Review by CJ
When the animals of the world start to behave out of character and make targeted attacks against humans, Jackson Oz takes notice. Oz is a biologist whose obsession with his discovery has cost him his PhD, relationships and at least part of his sanity.
Oz shares a profound experience involving lions and crocodiles with ecologist Chloe Tousignant. During this experience, Oz records indisputable evidence of the change in animal behaviour. Oz and Chloe must then work together to convince the government that the world is changing in ways humanity never expected.
ZOO has a great premise. I started reading it because the first season of the television adaptation was on Netflix and I wanted to read the novel before watching the series. While I finished ZOO without too much trouble and still believe it is a fantastic concept, I had several issues with the novel overall.
Jackson Oz is the only character in the story who has any depth and he’s not very likeable. He has heroic moments but as a whole his condescension and superiority complex make it hard to root for him. If a lot of the book weren’t written from Oz’s perspective, I would have assumed he was up to something.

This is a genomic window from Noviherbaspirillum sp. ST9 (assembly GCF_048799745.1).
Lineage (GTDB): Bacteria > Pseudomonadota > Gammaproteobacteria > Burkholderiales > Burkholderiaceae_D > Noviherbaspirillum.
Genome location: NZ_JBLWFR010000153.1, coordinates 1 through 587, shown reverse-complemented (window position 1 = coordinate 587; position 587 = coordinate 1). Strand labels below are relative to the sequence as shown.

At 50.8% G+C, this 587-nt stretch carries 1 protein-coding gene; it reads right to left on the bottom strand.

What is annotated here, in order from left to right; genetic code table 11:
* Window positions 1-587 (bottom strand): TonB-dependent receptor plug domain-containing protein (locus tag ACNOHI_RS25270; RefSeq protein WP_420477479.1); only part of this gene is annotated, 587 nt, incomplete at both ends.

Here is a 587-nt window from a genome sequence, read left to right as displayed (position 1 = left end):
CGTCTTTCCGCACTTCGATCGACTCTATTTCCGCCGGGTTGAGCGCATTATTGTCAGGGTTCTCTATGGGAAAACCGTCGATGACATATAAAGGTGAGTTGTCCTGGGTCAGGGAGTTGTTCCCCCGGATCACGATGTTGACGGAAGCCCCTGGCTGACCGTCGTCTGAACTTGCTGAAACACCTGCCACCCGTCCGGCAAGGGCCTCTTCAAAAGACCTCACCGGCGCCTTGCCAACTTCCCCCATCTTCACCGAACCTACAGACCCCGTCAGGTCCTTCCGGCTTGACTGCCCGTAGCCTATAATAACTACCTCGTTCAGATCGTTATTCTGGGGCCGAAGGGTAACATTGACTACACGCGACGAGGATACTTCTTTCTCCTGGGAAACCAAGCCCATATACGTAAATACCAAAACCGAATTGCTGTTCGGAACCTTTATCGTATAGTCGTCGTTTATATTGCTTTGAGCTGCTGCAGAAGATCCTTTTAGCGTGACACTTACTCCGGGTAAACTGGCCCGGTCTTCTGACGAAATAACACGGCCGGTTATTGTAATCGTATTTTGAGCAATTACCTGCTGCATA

Most of the rest of the characters in ZOO are purely background noise to support or hinder Oz. Even Oz’s pet chimpanzee (yep, while he intently studies the animal world going to Hades, this guy thinks it’s a good idea to keep an already dangerous animal in his apartment) has more depth than a lot of the human characters featured in the story. An animal with personality is a great thing in a novel of this nature, but nearly all of the other characters could have used some as well.
I found the chapter structure to be quite distracting. In a 395 page novel, there are 98 chapters plus an epilogue. This is an average of about four pages per chapter. I feel this may have been done to keep the story fast paced and moving quickly. However, it just made the story seem clunky and stop-start. In the same way, the choppy writing structure was difficult to read at times. Usually sharp sentences keep the action moving, but in this case I found that the sentences were too abrupt when there was no action, it made the book seem overly clipped.
Overall, I would recommend ZOO to readers who are entranced by the concept of the novel. It is a good concept and, if you can get past the above things, is an interesting read.